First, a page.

Monday, January 26, 2009

BBQ 801 - Meat Preparation

Last time we talked about the cuts of meat used in classic Texas BBQ. How to prepare your meat (with a focus on brisket) before cooking is the subject of this session. A basic method often used when preparing large cuts of meat like pork loins, turkeys and whole fish is called brining. To brine, your meat needs to be submersed in a mixture of water, salt, and sugar for several hours. This process promotes juicy flavorful meat by adding salt and sugar deep into the meat through diffusion (natural flow of elements from an area of high concentration to one of low concentration) and moisture through osmosis (diffusion of water) which also carries the diluted salt and sugar into the meat.

So should we use brining in barbeque? Not exactly. Unlike pork loin, turkey, and fish, beef (especially brisket) is naturally juicy because of the amount of fat, so extra moisture from a brine is not required. Although brining is not neccessarily beneficial, brisket can benefit from basic diffusion. Covering a brisket with a simple rub of salt alone will promote this. You see, salt is a solute which draws water out of moist objects that it comes in contact with. Salt on a brisket promotes diffusion while also acting as a solute which forces water and salt to continuously travel through the meat, depositing some of the salt along the way.

Any rub recipe you will find contains salt, spices (maybe herbs) and some form of sugar. All they really need for diffusion to occur is the salt, but what else can we successfully add to a rub? To a limited degree, diffusion will occur with brown or white sugar, and they will also promote carmelization and a good crust on the meat during the smoking process. Sugar is a keeper.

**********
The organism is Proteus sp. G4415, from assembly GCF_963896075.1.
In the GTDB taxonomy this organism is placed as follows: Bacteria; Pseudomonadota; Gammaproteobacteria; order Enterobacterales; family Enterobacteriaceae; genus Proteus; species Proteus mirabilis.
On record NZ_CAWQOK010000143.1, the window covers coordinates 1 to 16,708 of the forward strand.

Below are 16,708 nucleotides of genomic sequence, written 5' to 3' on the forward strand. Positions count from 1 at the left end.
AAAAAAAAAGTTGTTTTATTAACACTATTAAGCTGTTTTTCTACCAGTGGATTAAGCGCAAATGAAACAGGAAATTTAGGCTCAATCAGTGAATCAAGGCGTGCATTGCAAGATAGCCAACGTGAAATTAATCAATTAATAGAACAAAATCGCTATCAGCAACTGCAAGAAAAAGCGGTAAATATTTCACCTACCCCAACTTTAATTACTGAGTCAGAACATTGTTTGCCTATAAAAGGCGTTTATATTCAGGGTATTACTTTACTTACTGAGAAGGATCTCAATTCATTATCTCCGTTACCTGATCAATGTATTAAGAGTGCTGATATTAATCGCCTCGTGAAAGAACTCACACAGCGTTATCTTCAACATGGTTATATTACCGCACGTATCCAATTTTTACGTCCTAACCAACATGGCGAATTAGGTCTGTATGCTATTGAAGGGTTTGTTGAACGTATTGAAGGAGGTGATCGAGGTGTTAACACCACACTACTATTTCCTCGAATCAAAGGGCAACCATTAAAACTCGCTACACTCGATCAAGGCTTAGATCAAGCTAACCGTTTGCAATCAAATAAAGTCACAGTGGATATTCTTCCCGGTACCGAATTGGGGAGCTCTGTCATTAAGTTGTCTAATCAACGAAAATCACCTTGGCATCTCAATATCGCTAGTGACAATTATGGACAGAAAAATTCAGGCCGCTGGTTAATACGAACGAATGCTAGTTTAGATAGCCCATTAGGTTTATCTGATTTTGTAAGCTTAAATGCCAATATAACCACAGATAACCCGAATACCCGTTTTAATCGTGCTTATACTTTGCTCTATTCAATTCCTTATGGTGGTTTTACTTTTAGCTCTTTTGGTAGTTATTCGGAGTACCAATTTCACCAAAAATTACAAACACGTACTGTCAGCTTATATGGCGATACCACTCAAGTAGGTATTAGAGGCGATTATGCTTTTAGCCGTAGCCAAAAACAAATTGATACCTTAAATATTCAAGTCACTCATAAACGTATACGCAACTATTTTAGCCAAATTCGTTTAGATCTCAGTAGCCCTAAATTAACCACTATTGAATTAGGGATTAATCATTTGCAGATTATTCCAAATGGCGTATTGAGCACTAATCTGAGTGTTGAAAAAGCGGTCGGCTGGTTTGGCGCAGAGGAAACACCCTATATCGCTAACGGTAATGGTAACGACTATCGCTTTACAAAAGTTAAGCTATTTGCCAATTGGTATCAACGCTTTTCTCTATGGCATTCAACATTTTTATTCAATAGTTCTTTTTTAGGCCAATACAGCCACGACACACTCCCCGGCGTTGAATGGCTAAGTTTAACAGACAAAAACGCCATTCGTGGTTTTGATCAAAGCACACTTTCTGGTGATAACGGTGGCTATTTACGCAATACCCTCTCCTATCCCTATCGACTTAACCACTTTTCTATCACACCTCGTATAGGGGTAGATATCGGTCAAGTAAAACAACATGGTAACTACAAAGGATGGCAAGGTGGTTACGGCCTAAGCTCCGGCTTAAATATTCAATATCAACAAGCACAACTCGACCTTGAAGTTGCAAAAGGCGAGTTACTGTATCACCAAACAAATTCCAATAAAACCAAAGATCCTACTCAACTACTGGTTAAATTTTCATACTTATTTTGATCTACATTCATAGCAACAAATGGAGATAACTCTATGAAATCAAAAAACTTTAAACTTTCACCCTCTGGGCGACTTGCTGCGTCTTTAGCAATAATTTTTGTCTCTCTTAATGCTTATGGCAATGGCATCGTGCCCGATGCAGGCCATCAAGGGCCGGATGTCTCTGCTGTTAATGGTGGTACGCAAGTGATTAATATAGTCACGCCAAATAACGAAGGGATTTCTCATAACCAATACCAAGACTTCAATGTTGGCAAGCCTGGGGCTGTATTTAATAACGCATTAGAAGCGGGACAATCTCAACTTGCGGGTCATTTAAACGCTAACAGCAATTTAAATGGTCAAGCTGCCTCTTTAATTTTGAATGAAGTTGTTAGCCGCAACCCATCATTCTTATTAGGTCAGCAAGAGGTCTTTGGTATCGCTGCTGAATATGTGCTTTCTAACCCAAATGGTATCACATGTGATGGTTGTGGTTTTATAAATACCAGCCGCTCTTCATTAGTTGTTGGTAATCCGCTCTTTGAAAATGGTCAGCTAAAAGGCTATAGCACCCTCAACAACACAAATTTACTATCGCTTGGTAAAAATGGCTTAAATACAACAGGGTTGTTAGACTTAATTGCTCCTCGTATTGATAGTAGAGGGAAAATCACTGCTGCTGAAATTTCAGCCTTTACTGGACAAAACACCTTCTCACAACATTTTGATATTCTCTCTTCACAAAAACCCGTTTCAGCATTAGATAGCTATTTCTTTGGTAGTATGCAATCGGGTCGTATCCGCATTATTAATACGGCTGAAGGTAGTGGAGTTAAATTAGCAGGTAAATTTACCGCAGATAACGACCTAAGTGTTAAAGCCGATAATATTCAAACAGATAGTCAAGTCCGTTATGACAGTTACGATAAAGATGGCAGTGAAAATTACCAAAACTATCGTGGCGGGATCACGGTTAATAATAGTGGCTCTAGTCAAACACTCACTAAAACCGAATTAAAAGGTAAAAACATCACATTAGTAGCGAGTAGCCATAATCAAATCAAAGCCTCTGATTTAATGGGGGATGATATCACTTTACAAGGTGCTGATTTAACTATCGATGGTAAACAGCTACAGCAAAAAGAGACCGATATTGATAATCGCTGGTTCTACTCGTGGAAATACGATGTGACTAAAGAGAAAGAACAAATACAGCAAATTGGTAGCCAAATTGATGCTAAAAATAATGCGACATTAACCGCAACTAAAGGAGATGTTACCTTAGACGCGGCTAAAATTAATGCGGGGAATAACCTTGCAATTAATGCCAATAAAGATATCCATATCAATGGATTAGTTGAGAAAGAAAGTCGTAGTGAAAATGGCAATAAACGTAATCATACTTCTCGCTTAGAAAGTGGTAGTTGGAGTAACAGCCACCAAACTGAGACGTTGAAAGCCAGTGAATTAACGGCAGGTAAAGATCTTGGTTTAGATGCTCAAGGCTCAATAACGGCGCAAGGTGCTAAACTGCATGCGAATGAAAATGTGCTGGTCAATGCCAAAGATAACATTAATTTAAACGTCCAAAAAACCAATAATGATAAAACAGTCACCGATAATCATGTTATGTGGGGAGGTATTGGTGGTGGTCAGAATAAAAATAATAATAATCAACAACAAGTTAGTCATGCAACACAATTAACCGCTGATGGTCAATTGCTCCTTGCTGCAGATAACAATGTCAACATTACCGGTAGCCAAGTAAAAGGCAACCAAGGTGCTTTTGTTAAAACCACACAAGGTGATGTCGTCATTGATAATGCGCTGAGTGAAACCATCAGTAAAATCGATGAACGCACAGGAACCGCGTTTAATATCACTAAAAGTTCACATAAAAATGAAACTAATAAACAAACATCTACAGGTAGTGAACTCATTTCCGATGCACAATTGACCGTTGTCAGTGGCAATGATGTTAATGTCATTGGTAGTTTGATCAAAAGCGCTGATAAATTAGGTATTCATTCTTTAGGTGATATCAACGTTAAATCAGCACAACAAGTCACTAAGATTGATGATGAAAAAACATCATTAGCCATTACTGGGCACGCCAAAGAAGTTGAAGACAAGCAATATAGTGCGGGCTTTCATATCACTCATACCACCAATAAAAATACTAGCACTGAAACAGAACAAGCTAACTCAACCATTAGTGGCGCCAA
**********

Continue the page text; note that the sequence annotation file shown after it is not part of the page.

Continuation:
Spices are often used as well, but a tasting from Cook's Illustrated reveals some tips about which spices to use, and when to apply them so they don't become bitter. Spices on the "good" list include allspice, ground chiles, black pepper, cinnamon, cumin and mustard seed. Absent from this list are the popular paprika, garlic powder, and onion powder which were judged "putrid" when placed over direct heat. What also promotes bitterness is leaving the rub on for too long. Two hours is considered the maximum amount of time, while rubbing just before cooking is also successful.

Lastly, what temperature should the meat be before it's placed in your smoker? Well the point is to get your brisket up to 185-195 degrees, so starting it at 40 degrees (straight from the fridge) is counter productive, so let it set out on the counter for about 20-30 minutes before cooking.

To recap, rub your brisket with a salt and sugar, and refrigerate for anywhere from 2 hours to overnight. Take it out of the fridge and rub with your favorite spices from the "good" list, and let it sit while you prepare your fire (about 30 minutes). Now you'll have a brisket that is salted deep into the meat, with a god spice rub that's not too cold. Next time we'll work on that fire you've got to build.

- BBQ Snob

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Each joint is judged on the essence of Texas 'cue...sliced brisket and pork ribs. Sausage is only considered if house made. Sauce is good, but good meat needs no adornment to satisfy. Each review can only be based on specific cuts of meat on that particular day. Finally, if the place fries up catfish or serves a caesar salad, then chances are they aren't paying enough attention to the pits, so we mostly steered clear.